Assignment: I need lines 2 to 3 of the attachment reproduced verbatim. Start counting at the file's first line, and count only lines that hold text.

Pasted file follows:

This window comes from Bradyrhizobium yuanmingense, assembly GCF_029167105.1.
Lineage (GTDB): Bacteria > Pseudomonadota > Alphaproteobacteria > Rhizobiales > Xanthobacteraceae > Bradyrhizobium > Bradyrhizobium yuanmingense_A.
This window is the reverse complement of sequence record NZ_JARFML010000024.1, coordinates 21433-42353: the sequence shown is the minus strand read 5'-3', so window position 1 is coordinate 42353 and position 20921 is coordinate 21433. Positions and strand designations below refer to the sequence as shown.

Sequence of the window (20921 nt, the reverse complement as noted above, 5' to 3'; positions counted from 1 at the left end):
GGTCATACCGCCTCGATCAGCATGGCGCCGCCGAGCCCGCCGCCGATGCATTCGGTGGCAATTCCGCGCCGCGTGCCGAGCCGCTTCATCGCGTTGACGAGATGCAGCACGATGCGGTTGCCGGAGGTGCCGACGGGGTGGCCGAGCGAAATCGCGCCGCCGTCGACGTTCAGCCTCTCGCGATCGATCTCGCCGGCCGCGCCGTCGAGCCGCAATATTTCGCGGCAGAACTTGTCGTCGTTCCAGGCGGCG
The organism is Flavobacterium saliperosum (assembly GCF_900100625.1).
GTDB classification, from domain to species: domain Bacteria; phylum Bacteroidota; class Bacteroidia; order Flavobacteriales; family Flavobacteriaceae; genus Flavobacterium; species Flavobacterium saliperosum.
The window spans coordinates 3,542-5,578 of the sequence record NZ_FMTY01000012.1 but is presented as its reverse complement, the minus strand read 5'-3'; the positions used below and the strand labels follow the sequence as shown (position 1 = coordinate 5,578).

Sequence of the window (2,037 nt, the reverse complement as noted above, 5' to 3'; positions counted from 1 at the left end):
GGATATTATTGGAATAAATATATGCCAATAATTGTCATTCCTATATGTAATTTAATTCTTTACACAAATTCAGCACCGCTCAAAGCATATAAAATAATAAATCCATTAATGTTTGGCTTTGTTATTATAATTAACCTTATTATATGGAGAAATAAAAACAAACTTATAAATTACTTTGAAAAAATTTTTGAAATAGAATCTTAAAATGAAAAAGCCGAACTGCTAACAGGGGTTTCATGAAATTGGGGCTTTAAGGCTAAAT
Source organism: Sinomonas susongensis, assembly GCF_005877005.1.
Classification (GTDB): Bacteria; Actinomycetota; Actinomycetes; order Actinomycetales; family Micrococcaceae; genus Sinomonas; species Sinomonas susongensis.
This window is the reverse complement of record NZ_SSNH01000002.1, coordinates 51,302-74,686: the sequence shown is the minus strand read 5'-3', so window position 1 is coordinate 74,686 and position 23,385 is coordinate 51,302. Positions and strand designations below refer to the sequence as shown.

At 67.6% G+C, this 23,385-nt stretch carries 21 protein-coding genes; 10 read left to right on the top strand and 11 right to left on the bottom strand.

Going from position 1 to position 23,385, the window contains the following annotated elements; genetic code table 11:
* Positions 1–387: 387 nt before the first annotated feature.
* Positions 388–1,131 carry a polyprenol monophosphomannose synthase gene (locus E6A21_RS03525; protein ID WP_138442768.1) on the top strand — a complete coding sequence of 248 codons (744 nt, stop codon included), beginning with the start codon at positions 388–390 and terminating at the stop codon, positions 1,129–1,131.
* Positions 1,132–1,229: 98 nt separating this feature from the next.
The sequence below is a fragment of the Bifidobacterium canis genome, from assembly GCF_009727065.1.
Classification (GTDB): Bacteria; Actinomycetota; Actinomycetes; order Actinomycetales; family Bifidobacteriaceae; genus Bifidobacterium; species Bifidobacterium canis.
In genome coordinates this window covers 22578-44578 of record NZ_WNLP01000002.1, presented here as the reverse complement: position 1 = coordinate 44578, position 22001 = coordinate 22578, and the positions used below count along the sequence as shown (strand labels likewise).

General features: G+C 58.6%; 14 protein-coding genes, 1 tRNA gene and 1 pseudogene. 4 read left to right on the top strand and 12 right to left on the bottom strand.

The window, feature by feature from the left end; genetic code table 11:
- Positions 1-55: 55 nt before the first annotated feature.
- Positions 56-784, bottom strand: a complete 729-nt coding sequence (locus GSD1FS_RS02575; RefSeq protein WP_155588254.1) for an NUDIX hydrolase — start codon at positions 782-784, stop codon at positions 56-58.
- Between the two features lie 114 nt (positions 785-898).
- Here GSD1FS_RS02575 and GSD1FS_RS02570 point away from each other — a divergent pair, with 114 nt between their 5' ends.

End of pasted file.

Lineage (GTDB): Bacteria > Pseudomonadota > Alphaproteobacteria > Rhizobiales > Xanthobacteraceae > Bradyrhizobium > Bradyrhizobium yuanmingense_A.
This window is the reverse complement of sequence record NZ_JARFML010000024.1, coordinates 21433-42353: the sequence shown is the minus strand read 5'-3', so window position 1 is coordinate 42353 and position 20921 is coordinate 21433. Positions and strand designations below refer to the sequence as shown.